Review: Megamind


DreamWorks Animation has been increasing its status as a formidable alternative to Pixar. However, unlike Pixar, DreamWorks’ films have been a bit of a mixed bag, with How to Train Your Dragon and Bee Movie being at opposing ends of the spectrum.

Which end does Megamind fall on? Read on, true believers.

Megamind follows the story of a super villain, the titular Megamind (Will Ferrell), as he plots to not only take over Metro City, but to also steal the heart of TV reporter Roxanne Ritchi (Tina Fey). Unfortunately, everybody’s favorite super hero, Metro Man (Brad Pitt), is always there to thwart any danger he poses. However, through a shocking twist, Megamind is able to defeat his arch-nemesis, leaving Metro City under his rule. Metro Man’s defeat then poses the question: What happens when evil triumphs over good? Why, Megamind and his only friend, Minion (David Cross) set forth on a plan to create a new super hero to fight, Roxanne Ritchi’s cameraman, Hal (Jonah Hill). Unfortunately, things don’t exactly go their way as Hal quickly turns to the Dark Side, leaving it up to Megamind to save the city he antagonized for so long.

As you can see, Megamind is definitely not lacking in talent, with the main characters a part of the who’s who in comedy right now. I’m not the biggest fan of Ferrell, but not having to see his crazy face helped me appreciate his voice acting. In contrast, it’s a tease to hear Fey’s voice come out of an animated character when you can imagine her mannerisms and facial expressions with every line. Having gone into the theater not knowing much about the movie beyond the basic plot, I was surprised and thoroughly excited to not only catch Hill’s voice, but Cross’s as well. You would think with this comedic line-up that it would be a non-stop escapade of LOLs and LMAOs.

Unfortunately, the dialogue in this movie is terribly lacking. Beyond a few chuckles and chortles, I didn’t really find the movie funny. It’s so disappointing to get all of these actors together, but not capitalize on their talents (or in the case of Ferrell, his wacky shenanigans). However, I’m not entirely sure that’s what director Tom McGrath (Madagascar) was going for with Megamind. Despite being rated PG and obviously targeted at children, Megamind was a heady piece. There were moments where Megamind would pose existential questions and suffer from identity crises without Metro Man there as the crux that would drive his dastardly deeds. Essentially, the movie poses the idea that a villain without a hero has no purpose in life. While the movie didn’t delve TOO deeply into this notion (instead, leading to the tried and true love and redemption angle), it’s nice to see that some level of deep thinking was put into the story.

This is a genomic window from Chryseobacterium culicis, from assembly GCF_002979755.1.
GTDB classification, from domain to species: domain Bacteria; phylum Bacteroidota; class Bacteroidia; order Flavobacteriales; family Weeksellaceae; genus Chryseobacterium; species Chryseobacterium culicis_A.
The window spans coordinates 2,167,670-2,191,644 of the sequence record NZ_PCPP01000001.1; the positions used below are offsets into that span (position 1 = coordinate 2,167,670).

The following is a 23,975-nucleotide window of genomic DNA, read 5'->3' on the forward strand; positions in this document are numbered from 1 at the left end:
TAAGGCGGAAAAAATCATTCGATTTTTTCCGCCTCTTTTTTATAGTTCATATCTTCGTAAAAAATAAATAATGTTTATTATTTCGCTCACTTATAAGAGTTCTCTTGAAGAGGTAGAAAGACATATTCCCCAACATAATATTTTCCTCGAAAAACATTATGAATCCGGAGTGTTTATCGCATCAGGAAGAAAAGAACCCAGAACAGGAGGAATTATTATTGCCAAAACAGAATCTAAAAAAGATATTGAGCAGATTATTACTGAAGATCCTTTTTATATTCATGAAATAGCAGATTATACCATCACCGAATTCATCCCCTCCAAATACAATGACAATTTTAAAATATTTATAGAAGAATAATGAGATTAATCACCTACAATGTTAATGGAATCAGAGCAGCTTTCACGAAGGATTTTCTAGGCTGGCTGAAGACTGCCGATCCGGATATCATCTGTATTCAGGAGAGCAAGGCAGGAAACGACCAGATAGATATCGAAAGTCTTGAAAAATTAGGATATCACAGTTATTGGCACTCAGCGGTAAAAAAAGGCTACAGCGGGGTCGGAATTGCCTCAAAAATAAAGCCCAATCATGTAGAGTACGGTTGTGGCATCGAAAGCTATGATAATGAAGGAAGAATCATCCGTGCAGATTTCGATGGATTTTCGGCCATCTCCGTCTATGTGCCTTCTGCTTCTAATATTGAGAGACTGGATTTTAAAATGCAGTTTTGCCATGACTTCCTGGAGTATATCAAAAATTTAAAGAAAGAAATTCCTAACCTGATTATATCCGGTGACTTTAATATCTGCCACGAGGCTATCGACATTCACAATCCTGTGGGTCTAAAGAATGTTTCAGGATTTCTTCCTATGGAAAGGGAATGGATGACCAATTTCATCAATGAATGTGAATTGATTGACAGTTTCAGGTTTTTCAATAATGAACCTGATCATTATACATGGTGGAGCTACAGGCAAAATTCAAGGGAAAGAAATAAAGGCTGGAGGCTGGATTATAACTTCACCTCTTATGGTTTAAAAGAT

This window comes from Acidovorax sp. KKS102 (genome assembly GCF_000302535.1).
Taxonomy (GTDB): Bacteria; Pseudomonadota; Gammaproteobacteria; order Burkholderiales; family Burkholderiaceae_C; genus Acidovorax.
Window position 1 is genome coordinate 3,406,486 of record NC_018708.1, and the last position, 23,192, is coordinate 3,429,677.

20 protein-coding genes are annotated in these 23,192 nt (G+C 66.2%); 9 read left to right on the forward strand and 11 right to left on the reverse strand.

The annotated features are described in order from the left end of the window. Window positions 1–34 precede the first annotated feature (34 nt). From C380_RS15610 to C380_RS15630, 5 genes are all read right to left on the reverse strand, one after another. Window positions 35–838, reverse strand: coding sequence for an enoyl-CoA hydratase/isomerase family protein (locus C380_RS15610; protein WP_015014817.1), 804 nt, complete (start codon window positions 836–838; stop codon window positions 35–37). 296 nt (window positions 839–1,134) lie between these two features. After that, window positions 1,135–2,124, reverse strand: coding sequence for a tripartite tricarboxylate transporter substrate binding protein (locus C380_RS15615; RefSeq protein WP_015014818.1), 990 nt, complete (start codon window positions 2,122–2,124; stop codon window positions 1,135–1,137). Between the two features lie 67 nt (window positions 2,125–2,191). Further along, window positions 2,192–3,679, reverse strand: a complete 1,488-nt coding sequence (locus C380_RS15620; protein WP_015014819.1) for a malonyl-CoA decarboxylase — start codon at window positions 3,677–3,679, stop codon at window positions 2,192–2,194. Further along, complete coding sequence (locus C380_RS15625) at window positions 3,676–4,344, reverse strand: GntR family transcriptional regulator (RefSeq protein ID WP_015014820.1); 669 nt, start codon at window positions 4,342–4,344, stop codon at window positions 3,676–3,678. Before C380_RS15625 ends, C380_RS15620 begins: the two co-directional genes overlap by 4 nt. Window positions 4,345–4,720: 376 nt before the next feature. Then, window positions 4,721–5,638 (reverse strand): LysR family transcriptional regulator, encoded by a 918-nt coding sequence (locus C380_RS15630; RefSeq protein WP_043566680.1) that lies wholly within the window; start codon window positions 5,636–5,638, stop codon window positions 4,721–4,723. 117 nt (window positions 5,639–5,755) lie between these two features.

Megamind doesn’t deliver the types of jokes (or much of any, really) that you’d expect from this star-studded cast. There are a few visual gags that got a few snickers from me, such as a reference to Donkey Kong. The quality of the animation is great and the colors are really bright and pop out. I’m anti-3D, but if you’re a supporter of the fad, I’m sure you’ll appreciate the vivid picture a lot more than I would have. As great as the cast is in giving character to these characters, Megamind just falls flat on its big, blue, bald head.

5.30 – Bad. (5s are movies that either failed at reaching the goals it set out to do, or didn’t set out to do anything special and still had many flaws. Some will enjoy 5s, but unless you’re a fan of this genre, you shouldn’t see it, and might not even want to rent it.)

It’s so disappointing that Megamind doesn’t live up to the level of entertainment that its cast should warrant. If you’re expecting a lot of laughs, this isn’t the movie you want to turn to. Toy Story 3 is out on home media now… just saying.